HEAL6010 Organisation Of Health Care Systems

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HEAL6010 Organisation Of Health Care Systems

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HEAL6010 Organisation Of Health Care Systems

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Course Code: HEAL6010
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Write about the Essay for Equity in Healthcare.

The health has been recognised as a fundamental human right. The citizens of any country have a basic human right to be free from illness/ disease and lead socially and economically productive lives with complete physical, mental, social and spiritual well-being. Health equity means that all the citizens of a country will be taken care of their health needs and it is the responsibility of state to provide accessible, affordable and quality health services to its citizens.
The concerns for health equity were first raised during Alma-Ata-Declaration of World Health Organisation. The inequitable access to healthcare services and increased out-of-pocket expenditures for seeking healthcare is a major challenge in low and middle income countries (Dwivedi, & Pradhan 2017). The researchers have estimated that globally approximately 1.3 billion individuals are deprived of access to an equitable and affordable healthcare service (Leive, & Xu 2008). Also on an average, households spend approximately forty percent of their income to treat their ill-health (Akazili et al, 2012).
Equitable financial arrangements in health-care delivery are very important for achieving Universal Health Care. It is important to raise financial resources to overcome financial risks and barriers to universal health care; and also to provide equitable and efficient health services (Kutzin, 2013). In addition, healthcare reforms that promote equity in the distribution of financial resources may also increase utilisation of healthcare services (ibid). Equitable resource allocation may also require purchasing of resources from external sources or pooling of resources (McIntyre, & Kutzin 2012).
The governments should assure equitable distribution of resources. It is important to maintain horizontal equity as well as vertical equity while distributing health and financial resources. It means the individuals or areas with same needs must get same amount of resources and individuals or areas with more needs must get more amount of resources (McIntyre, & Kutzin 2012). For this, it becomes important to access health needs of populations across levels of care (Primary, Secondary, Tertiary) as well as across geographical areas (Anselmi, Lagarde, & Hanson, 2015). Further it becomes important to monitor health utilisation rates (ibid).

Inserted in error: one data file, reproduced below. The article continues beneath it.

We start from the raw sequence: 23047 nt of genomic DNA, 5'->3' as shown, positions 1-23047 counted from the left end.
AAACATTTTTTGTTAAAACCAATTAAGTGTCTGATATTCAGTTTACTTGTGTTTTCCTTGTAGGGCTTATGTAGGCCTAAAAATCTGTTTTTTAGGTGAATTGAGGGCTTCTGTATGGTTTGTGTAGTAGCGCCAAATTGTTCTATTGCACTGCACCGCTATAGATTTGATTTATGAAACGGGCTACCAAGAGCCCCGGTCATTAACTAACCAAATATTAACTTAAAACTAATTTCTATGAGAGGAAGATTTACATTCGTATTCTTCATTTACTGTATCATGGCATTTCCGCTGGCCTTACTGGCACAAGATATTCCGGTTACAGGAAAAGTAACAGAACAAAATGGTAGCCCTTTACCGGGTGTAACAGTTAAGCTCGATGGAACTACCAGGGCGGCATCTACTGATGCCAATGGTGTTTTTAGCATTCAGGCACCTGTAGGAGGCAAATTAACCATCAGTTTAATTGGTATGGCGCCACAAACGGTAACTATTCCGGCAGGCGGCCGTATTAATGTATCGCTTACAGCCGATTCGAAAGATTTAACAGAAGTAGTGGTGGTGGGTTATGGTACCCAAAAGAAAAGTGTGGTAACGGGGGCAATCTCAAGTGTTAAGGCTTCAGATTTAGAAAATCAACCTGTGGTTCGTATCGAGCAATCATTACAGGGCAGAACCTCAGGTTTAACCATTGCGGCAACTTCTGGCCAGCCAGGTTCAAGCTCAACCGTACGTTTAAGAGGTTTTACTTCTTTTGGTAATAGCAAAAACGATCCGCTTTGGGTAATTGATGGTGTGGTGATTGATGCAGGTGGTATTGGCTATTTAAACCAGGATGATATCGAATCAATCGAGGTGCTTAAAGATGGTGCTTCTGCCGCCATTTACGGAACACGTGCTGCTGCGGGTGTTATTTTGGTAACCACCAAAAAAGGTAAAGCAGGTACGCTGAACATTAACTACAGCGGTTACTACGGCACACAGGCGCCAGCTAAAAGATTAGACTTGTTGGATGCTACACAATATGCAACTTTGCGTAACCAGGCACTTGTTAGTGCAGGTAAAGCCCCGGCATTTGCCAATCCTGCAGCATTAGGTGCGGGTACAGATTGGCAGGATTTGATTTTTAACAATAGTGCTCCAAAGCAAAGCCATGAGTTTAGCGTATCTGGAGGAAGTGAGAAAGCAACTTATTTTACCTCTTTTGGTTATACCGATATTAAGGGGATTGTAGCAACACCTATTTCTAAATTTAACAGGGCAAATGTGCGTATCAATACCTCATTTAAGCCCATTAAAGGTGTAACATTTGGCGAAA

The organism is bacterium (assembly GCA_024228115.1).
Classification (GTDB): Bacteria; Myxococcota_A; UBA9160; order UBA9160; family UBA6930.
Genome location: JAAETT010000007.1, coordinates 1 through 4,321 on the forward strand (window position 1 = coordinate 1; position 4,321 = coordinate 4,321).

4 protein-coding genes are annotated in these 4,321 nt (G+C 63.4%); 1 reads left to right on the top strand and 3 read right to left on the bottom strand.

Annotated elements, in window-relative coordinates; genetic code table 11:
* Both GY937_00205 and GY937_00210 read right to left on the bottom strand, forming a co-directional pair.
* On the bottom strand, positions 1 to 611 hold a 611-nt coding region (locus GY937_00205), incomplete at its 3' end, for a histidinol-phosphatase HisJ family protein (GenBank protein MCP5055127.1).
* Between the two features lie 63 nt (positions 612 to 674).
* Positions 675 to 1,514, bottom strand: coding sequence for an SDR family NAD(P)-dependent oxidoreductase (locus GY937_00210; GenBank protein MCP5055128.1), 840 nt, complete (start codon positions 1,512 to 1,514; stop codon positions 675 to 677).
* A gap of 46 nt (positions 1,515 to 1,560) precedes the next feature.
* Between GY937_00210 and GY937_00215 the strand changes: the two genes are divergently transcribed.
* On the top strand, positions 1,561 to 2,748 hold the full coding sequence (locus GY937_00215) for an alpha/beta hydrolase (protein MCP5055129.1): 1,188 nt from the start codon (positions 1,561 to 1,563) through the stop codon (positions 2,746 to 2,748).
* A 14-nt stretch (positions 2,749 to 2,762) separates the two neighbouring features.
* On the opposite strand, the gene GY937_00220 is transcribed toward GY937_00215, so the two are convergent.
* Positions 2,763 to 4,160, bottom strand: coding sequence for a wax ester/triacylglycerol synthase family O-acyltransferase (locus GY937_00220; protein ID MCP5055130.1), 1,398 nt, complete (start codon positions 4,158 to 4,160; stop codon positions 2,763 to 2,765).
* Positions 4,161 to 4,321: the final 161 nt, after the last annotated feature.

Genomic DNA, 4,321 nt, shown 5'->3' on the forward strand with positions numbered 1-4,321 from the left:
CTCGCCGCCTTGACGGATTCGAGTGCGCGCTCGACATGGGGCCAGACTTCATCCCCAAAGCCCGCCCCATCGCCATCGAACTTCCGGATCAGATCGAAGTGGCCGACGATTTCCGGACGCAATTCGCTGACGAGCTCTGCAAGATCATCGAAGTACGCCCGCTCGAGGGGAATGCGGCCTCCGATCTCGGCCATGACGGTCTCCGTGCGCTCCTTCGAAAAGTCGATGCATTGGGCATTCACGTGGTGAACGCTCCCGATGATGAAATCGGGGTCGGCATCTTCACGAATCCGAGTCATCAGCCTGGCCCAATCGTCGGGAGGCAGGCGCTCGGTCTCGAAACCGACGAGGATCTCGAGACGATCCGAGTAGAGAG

Health Services system in India and Health Equity 
Healthcare system of India is a mix of public and private health services. Public health services system is a three tier system with primary health centres at the peripheral level with some basic health facilities. Secondary level of system comprises CHC (Community Health Centres), and district hospitals. Tertiary level of system comprises tertiary care institutions and apex institutions like AIIMS (All India Institute of Medical Sciences). Inspite of such a good architectural arrangement of health services system, the system is mostly dilapidated and public have to spend out-of-pocket to avail health services from private practitioners (Ruhil, 2015). For the first level of contact between community and health services system, the country has a chain of community health workers called ‘ASHA’. These are interface between people at community level and health services system. Primary care is provided at PHCs and patients are referred to CHCs for further treatment. There is one CHC over a population of 80,000 to 1,20,000. There is one surgeon, one physician, one gynaecologist and one anaesthetist at CHC level. For specialised treatment patients are further referred to district hospital which is one in each block or district. The patients which cannot be managed at secondary level are referred to apex institutes.
India as a country needs special efforts to create equitable access to health-care services as majority of its pre-mature deaths happen from preventable causes (Joumard, & Kumar 2015). Government of India needs to scale-up its public health-care spending with more number of professionals in public health services and improving the overall primary healthcare services system (ibid). In the absence of robust public health services system in the country, the out-of-pocket expenditure for health-care is more in the country and public have to largely rely on private health services. The country currently spends 5 percent of GDP on healthcare; out of which 4 percent is private expenditure or out-of-pocket expenditure and only 1 percent is government spending (ibid). The government needs to increase financial allocation to public healthcare and needs to strengthen its health services system to make it more equitable.
Many sources of financing health-care services include taxation, social security schemes, health insurance and levying user charges (Amakom, & Ezenekwe 2012). In India social security schemes are not robust enough to protect the citizens from the catastrophe of major health illnesses in the family (Dwivedi, & Pradhan 2017). Health inequities are widely prevalent in the country and those who are most needful of healthcare services are most disadvantaged one in terms of access to healthcare services (ibid). Researchers have shown that there are regional disparities among various states of India, in healthcare spending (ibid). The states which are relatively backward and are most in need of healthcare financing have paradoxically least expenditures on health (ibid). It is imperative to reduce the burden of out-of-pocket health expenditures and provide equitable healthcare financing in India.